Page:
The benchmark for calculating capital gains on your unit is determining your cost basis in the unit. The cost basis for co-op and condominium units is calculated on the original purchase price of the shares or unit, plus capital improvements made during the entire period that the asset is held.
Eliot Lebenhart, a partner at Woodbury, New York-based accounting firm KVLSM explains how capital gains on a primary residence -- including co-ops and condos -- are calculated under the current tax law: “The sales price, minus commissions and other closing costs, minus your basis purchase price plus capital improvements. The difference between the two is your capital gain.” Lebenhart says that “If this is a primary residence, and you are single and have lived in the unit for two out of the last five years, you can exclude $250,000 from capital gains taxes. If you are married and filing jointly, the exclusion goes up to $500,000.”
Keeping up your property now will clearly help you keep taxes down later. So say you're single and paid $400,000 for your apartment 15 years ago, and then sold it today for $900,000, incurring $100,000 worth of closing costs. Your basis would be $900,000 minus that $100,000. Your cost basis in the property would be $400,000; $900,000 minus $100,000, minus the original $400,000 purchase price. Your exclusion would be $250,000, resulting in a taxable gain of $150,000. At the current 15% your capital gains tax would be $22,500.
Now, using the same example, let's say that you put a new kitchen and bathroom twice during the 15 years you called the unit home, at a cost of $30,000 each time, for a total of $60,000 in capital improvements. You would deduct that $60,000 from your basis as well — so $900,000 minus $100,000 in closing costs, and minus $60,000 in capital improvements, for a taxable basis of $340,000, resulting in taxable gain of $90,000 and a tax of $13,500 -- a savings of $9,000.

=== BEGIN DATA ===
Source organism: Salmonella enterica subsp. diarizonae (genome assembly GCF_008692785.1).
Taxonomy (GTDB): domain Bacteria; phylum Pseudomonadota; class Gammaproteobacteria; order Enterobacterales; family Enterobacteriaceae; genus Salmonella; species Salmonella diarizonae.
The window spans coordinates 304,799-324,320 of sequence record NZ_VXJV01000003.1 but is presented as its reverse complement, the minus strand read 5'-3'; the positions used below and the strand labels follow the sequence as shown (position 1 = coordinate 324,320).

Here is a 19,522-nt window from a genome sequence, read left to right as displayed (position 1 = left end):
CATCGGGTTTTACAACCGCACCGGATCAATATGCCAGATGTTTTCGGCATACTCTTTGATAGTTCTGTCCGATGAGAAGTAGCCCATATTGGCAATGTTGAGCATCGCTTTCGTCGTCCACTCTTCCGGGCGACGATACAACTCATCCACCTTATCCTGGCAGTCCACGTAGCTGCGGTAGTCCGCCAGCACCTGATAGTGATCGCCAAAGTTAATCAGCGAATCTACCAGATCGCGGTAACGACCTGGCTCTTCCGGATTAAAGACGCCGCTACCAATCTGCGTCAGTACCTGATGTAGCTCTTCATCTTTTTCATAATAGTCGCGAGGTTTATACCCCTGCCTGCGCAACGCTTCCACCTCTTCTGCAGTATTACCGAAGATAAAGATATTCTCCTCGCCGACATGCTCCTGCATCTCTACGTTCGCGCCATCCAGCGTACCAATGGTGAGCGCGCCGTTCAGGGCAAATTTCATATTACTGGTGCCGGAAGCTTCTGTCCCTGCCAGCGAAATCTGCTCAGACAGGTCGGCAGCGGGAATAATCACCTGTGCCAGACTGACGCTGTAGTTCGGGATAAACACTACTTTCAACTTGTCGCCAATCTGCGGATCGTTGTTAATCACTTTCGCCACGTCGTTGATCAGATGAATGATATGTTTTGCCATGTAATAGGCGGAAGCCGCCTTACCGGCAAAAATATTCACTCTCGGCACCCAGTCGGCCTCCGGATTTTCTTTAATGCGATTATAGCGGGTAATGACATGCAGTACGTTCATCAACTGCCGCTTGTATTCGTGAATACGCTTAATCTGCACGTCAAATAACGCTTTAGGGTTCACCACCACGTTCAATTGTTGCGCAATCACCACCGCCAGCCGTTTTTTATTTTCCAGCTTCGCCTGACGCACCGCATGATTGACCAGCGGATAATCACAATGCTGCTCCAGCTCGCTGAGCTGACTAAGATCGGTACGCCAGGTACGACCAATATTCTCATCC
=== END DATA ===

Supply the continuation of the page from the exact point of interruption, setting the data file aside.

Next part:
What Constitutes a Capital Improvement?
The question is actually 'What constitutes a capital improvement for the purposes of calculating capital gains taxes?' According to houselogic.com, “A capital improvement increases your home's value, while a non-eligible repair just returns something to its original condition. According to the IRS, capital improvements have to last for more than one year and add value to your home, prolong its life, or adapt it to new uses.”
The New York State Department of Taxation expounds further: “A capital improvement is any addition or alteration to real property that meets all three of the following conditions: It substantially adds to the value of the real property, or appreciably prolongs the useful life of the real property; It becomes part of the real property or is permanently affixed to the real
property so that removal would cause material damage to the property or article itself; It is intended to become a permanent installation." So for example, building a deck, installing a hot water heater, or installing kitchen cabinets are all capital improvement projects. Repairing a broken step, replacing the thermostat on a hot water heater, or refinishing existing cabinets are all examples of taxable repair and maintenance work.
Andrew Sgro is an audit manager with Prager Metis, CPA LLC, an accounting firm with offices in both New York City and Long Island. He explains in simple terms: “The basic difference is whether the addition is a permanent or structural improvement and enhances the overall value of the property. Replacing the refrigerator alone is not a capital improvement. Replacing the entire kitchen is. There has to be a significant amount of work.”
Sgro also stresses that if you do work in your apartment, keep records! You may need them if the IRS ever questions your capital gains basis. Keep receipts for everything purchased, and copies of your contracts with contractors. While the IRS rarely audits these types of tax filings, if they do decide to audit you, you will need proof of what you did and what it cost. To warrant an audit, Sgro points out, the taxpayer would have to send up a red flag. What constitutes a red flag? According to Sgro, “If you paid $500,000 for the house some time ago and you claimed you recently put in an additional $1 million to upgrade it, the IRS might take a look.”